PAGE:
Introducing the New Firefox: Firefox Quantum
It's fast. Really fast. Firefox Quantum is over twice as fast as Firefox from 6 months ago, built on a completely overhauled core engine with brand new technology stolen from our advanced research group, and graced with a beautiful new look designed to get out of the way and let you do what you do best: surf a ton of pages, open a zillion tabs, all guilt free because Firefox Quantum uses less memory than the competition. Your computer will thank you.
It's by far the biggest update we've had since we launched Firefox 1.0 in 2004, it's just flat out better in every way. If you go and install it right now, you'll immediately notice the difference, accompanied by a feeling of mild euphoria. If you're curious about what we did, read on.
The first thing you'll notice is the speed. Go on, open some tabs and have some fun. The second thing you'll notice is the new User Interface (UI). We call this initiative Photon, and its goal is to modernize and unify anything that we call Firefox while taking advantage of the speedy new engine. You guessed it: the Photon UI itself is incredibly fast and smooth. To create Photon, our user research team studied how people browsed the web. We looked at real world hardware to make Firefox look great on any display, and we made sure that Firefox looks and works like Firefox regardless of the device you're using. Our designers created a system that scales to more than just current hardware but lets us expand in the future. Plus, our Pocket integration goes one step further, which includes Pocket recommendations alongside your most visited pages.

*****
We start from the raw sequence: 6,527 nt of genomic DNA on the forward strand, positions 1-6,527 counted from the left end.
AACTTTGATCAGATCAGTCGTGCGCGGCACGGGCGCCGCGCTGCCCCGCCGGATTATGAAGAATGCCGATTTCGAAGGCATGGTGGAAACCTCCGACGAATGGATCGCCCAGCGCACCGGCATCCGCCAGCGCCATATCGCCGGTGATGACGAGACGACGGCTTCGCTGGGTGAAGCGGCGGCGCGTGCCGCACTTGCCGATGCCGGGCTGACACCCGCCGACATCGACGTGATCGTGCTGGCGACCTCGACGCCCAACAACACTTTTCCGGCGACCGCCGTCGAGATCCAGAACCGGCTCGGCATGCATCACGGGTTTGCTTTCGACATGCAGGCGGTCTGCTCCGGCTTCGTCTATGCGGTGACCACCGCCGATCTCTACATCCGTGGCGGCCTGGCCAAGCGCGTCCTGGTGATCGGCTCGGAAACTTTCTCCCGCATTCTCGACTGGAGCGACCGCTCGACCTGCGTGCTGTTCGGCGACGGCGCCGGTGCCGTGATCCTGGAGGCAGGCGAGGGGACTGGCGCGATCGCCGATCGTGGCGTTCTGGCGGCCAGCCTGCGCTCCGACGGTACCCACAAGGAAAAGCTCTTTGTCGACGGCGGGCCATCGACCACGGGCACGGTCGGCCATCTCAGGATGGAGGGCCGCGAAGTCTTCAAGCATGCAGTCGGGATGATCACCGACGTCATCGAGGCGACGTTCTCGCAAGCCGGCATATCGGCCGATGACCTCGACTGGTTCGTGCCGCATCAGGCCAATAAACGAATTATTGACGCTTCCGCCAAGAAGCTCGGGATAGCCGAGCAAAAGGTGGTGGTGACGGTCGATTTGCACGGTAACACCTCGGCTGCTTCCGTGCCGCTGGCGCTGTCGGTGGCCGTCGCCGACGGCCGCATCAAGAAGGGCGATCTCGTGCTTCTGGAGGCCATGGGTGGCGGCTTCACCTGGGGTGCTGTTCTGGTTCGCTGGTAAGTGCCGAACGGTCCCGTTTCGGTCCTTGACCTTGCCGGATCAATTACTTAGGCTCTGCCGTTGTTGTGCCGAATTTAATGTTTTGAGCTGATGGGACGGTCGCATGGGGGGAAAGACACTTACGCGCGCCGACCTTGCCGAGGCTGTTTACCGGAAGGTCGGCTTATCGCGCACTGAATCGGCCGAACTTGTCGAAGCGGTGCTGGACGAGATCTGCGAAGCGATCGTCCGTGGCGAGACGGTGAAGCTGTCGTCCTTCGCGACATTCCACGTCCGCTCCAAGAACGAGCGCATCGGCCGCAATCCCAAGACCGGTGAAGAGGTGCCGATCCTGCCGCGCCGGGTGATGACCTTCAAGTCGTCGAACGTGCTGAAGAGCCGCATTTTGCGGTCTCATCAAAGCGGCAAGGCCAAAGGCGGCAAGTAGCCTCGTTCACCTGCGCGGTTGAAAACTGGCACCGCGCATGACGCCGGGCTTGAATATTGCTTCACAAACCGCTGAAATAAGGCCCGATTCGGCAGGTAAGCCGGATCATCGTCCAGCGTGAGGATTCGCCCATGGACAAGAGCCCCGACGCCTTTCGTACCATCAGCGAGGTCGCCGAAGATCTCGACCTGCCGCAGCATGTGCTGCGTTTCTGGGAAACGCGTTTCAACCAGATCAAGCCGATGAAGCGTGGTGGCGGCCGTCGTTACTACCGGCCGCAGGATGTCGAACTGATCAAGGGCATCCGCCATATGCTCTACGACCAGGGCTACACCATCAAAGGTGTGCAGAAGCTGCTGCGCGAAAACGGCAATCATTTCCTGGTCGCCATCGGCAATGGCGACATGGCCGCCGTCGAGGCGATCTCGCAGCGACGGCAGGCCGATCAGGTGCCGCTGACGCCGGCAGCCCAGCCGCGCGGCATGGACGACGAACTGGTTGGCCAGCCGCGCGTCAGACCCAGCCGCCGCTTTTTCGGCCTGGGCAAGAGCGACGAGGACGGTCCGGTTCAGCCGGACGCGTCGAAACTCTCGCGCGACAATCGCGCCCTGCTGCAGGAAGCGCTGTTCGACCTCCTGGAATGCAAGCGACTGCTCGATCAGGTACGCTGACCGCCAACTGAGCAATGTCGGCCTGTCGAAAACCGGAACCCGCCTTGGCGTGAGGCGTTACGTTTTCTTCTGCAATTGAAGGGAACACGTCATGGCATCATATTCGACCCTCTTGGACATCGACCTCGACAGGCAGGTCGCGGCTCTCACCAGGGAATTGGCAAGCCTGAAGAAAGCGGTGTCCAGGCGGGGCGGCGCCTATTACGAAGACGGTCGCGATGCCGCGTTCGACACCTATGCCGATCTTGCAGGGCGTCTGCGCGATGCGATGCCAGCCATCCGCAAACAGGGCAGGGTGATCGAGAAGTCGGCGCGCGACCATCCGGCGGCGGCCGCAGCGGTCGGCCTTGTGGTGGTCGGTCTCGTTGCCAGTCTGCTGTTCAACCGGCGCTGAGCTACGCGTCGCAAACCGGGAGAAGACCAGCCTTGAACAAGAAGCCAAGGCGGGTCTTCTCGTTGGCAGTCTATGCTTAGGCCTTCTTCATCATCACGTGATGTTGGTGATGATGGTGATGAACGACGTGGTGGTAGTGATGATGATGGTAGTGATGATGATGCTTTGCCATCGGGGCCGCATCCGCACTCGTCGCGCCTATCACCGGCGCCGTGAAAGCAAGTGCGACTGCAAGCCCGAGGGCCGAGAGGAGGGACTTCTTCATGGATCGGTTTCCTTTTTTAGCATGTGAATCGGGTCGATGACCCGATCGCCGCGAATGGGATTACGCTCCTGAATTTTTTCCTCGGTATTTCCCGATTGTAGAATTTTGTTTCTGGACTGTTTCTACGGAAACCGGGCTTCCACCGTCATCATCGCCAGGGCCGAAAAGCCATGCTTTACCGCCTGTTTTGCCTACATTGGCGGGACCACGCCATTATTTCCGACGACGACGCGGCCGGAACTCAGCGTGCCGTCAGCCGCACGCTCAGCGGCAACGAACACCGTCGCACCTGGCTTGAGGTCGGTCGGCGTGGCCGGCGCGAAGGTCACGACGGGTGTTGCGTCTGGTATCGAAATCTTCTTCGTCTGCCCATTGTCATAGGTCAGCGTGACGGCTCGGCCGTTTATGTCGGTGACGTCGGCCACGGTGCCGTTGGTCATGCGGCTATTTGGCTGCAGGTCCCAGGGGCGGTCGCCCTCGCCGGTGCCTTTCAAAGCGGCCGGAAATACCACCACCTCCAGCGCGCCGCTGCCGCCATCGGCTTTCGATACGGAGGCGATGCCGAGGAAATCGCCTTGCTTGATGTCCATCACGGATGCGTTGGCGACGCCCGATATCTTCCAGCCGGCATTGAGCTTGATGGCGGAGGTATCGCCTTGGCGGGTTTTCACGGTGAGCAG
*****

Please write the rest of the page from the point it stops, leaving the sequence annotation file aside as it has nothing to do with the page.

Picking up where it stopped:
As part of our focus on user experience and performance in Firefox Quantum, Google will also become our new default search provider in the United States and Canada. With more than 60 search providers pre-installed across more than 90 languages, Firefox has more choice in search providers than any other browser.
We made many, many performance improvements in the browser's core and shipped a new CSS engine, Stylo, that takes better advantage of today's hardware with multiple cores that are optimized for low power consumption. We've also improved Firefox so that the tab you're on gets prioritized over all others, making better use of your valuable system resources. We've done all this work on top of the multi-process foundation that we launched this past June. And we're not done yet. David Bryant who first told you about Project Quantum explains what's to come and what we're doing to continue to improve your browser's performance.
Here's a look at the new Firefox browser in action: